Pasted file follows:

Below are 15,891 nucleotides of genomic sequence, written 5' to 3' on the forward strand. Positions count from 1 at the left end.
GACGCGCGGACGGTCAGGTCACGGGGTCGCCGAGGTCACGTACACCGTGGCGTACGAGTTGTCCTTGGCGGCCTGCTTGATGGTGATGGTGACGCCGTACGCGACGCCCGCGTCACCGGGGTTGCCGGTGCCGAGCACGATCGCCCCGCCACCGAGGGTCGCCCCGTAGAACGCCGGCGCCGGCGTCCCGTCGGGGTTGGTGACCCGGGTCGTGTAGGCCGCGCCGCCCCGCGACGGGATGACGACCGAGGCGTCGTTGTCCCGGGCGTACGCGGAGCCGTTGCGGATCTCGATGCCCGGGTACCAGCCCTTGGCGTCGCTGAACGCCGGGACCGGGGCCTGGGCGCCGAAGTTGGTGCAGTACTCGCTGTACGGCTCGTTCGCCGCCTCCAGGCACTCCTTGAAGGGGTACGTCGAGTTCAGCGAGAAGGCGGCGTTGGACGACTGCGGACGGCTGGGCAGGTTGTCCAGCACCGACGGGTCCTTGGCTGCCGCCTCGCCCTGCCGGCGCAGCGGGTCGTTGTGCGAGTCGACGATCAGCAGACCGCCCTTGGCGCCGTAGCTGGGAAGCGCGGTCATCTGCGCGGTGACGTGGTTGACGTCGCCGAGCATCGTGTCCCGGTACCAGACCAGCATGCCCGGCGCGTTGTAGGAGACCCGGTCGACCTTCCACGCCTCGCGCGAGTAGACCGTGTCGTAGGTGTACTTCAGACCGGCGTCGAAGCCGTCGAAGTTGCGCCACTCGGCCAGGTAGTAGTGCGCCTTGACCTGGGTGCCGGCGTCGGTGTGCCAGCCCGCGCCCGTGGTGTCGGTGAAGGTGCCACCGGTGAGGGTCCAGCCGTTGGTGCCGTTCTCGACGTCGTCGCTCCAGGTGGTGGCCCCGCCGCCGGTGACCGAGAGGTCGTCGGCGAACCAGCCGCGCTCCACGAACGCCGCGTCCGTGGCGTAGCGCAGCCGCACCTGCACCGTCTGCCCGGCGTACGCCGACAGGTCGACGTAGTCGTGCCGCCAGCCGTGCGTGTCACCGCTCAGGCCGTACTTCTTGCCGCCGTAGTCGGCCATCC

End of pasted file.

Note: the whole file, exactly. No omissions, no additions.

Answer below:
Below are 15,891 nucleotides of genomic sequence, written 5' to 3' on the forward strand. Positions count from 1 at the left end.
GACGCGCGGACGGTCAGGTCACGGGGTCGCCGAGGTCACGTACACCGTGGCGTACGAGTTGTCCTTGGCGGCCTGCTTGATGGTGATGGTGACGCCGTACGCGACGCCCGCGTCACCGGGGTTGCCGGTGCCGAGCACGATCGCCCCGCCACCGAGGGTCGCCCCGTAGAACGCCGGCGCCGGCGTCCCGTCGGGGTTGGTGACCCGGGTCGTGTAGGCCGCGCCGCCCCGCGACGGGATGACGACCGAGGCGTCGTTGTCCCGGGCGTACGCGGAGCCGTTGCGGATCTCGATGCCCGGGTACCAGCCCTTGGCGTCGCTGAACGCCGGGACCGGGGCCTGGGCGCCGAAGTTGGTGCAGTACTCGCTGTACGGCTCGTTCGCCGCCTCCAGGCACTCCTTGAAGGGGTACGTCGAGTTCAGCGAGAAGGCGGCGTTGGACGACTGCGGACGGCTGGGCAGGTTGTCCAGCACCGACGGGTCCTTGGCTGCCGCCTCGCCCTGCCGGCGCAGCGGGTCGTTGTGCGAGTCGACGATCAGCAGACCGCCCTTGGCGCCGTAGCTGGGAAGCGCGGTCATCTGCGCGGTGACGTGGTTGACGTCGCCGAGCATCGTGTCCCGGTACCAGACCAGCATGCCCGGCGCGTTGTAGGAGACCCGGTCGACCTTCCACGCCTCGCGCGAGTAGACCGTGTCGTAGGTGTACTTCAGACCGGCGTCGAAGCCGTCGAAGTTGCGCCACTCGGCCAGGTAGTAGTGCGCCTTGACCTGGGTGCCGGCGTCGGTGTGCCAGCCCGCGCCCGTGGTGTCGGTGAAGGTGCCACCGGTGAGGGTCCAGCCGTTGGTGCCGTTCTCGACGTCGTCGCTCCAGGTGGTGGCCCCGCCGCCGGTGACCGAGAGGTCGTCGGCGAACCAGCCGCGCTCCACGAACGCCGCGTCCGTGGCGTAGCGCAGCCGCACCTGCACCGTCTGCCCGGCGTACGCCGACAGGTCGACGTAGTCGTGCCGCCAGCCGTGCGTGTCACCGCTCAGGCCGTACTTCTTGCCGCCGTAGTCGGCCATCC